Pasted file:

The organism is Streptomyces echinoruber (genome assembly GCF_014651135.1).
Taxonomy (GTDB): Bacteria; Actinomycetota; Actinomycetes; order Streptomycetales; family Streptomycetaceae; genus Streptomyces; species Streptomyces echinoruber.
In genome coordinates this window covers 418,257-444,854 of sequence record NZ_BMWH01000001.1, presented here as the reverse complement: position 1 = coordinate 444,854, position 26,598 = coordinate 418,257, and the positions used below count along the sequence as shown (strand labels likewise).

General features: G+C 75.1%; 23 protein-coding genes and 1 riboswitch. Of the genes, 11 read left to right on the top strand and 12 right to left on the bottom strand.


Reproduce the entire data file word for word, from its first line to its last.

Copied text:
The organism is Streptomyces echinoruber (genome assembly GCF_014651135.1).
Taxonomy (GTDB): Bacteria; Actinomycetota; Actinomycetes; order Streptomycetales; family Streptomycetaceae; genus Streptomyces; species Streptomyces echinoruber.
In genome coordinates this window covers 418,257-444,854 of sequence record NZ_BMWH01000001.1, presented here as the reverse complement: position 1 = coordinate 444,854, position 26,598 = coordinate 418,257, and the positions used below count along the sequence as shown (strand labels likewise).

General features: G+C 75.1%; 23 protein-coding genes and 1 riboswitch. Of the genes, 11 read left to right on the top strand and 12 right to left on the bottom strand.